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Library Intern Provides Insights on Millennials

Suzanne Lamoreaux
"The Library is very open to change, and interested in how it can respond to changing technologies and the expectations of its students." -- Intern Suzanne Lamoreaux

During the past four weeks, Dana Library has been host to intern Suzanne Lamoreaux, Montclair High School senior, who participated in her school's 12th Grade Career Internship Program. Building on her part-time employment at Montclair Public Library, Suzy selected Dana as the most appropriate place to find out about library and information services as a profession and to better understand how libraries work.

Suzy's internship experience at Dana Library consisted of two components. The first component was designed to introduce her to the principles of librarianship and how they have been implemented at Dana to best serve the faculty and students of Rutgers-Newark. Suzy observed and participated in both the public services offered by the library such as reference and instruction as well as behind the scenes work including collection development and document delivery. In addition, she learned about various types of libraries through field trips and then compared them to Dana.

"The first thing I learned was the most striking: academic libraries are very different from public libraries. As my field trips to the Newark Museum, Rutgers Law and Criminal Justice, and St. Michael's Libraries would show, special libraries are also very different, but just as important. Public libraries rely more on their patrons to find desired materials themselves, while the librarians at academic and special libraries are essential in helping a patron. This is because patrons of academic and special libraries are often under more time constraints than those at a public library. In the cases where a patron or student is desperate to find an article or other resource, the librarians are the heroes who can save the day."

In the second component focusing on research, she served as a "consultant" for Assistant Chancellor and Library Director Mark Winston, who recruited Suzy to participate in an ongoing investigation into the Net Generation's use of information and technology.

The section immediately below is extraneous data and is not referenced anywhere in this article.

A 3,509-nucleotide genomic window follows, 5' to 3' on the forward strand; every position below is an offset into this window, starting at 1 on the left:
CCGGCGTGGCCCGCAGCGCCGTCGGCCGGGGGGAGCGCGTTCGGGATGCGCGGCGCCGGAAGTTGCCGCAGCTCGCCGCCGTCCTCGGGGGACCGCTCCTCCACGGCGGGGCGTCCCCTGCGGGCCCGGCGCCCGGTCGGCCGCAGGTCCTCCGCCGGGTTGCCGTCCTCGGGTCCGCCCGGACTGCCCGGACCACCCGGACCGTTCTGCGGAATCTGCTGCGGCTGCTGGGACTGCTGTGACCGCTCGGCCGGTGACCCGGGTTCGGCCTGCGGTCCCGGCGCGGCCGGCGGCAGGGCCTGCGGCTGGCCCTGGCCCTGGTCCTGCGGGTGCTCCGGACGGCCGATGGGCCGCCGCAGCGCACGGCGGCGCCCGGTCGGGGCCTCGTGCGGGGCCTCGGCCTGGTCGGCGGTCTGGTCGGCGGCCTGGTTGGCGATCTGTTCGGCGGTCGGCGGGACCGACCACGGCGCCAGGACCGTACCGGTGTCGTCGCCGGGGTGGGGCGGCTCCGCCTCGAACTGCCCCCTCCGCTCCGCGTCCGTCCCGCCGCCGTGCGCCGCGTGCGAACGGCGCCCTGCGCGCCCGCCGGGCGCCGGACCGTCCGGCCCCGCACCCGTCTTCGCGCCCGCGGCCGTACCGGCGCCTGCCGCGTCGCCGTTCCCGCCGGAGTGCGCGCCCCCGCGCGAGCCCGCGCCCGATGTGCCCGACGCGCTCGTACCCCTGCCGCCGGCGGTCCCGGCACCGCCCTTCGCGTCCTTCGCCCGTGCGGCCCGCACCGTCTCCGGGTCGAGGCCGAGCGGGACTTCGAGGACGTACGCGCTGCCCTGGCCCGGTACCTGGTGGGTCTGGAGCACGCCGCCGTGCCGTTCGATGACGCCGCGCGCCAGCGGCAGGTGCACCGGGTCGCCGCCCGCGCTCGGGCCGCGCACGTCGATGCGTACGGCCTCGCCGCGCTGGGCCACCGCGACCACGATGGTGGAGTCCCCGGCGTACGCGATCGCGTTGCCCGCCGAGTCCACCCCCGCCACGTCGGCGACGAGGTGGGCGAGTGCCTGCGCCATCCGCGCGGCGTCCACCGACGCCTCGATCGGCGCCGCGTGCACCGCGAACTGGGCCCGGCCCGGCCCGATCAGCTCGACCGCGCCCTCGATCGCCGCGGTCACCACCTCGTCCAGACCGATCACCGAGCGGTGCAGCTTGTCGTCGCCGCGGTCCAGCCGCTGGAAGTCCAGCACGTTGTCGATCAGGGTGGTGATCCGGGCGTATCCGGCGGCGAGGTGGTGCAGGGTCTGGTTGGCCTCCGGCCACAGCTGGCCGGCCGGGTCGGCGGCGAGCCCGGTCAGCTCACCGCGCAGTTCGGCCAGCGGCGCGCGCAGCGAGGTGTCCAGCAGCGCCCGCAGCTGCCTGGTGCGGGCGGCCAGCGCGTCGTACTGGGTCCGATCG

"While I was at Dana to learn from librarians and my surroundings, I also served as a consultant on a research project involving the Millennial Generation - my generation. The Library is very open to change, and interested in how it can respond to changing technologies and the expectations of its students. I did research using the numerous databases available to Rutgers, and then interpreted them using my own perspective and opinions. The goal is to inform the Administration about how it can evolve to better meet the needs of the "Net Generation," and make the Library a more attractive place for students."

Suzy concluded:

Librarians are surprised that, despite their seemingly endless knowledge about computers and the internet, students do not know how to navigate electronic databases. It is in the students' best interests to understand how to use these resources - they will no doubt need the skills at some point in their college careers. The broad generation gap between the Millennials and the Gen-Xers and Baby Boomers who work for libraries can be bridged through a combination of the library staff understanding the needs and knowledge of the students, and by the students' willingness to be patient and take different approaches to learning and researching, since instant gratification is something we've come to expect.

Her reactions to the research study findings will be important in offering more effective services to Dana's student users.

Suzy and her mentor, Ann Watkins, are united in finding the internship to be a rewarding learning experience. While Suzy has been positively influenced to think of librarianship as a career, her mentor sees her field of practice with renewed enthusiasm.

Posted June 2010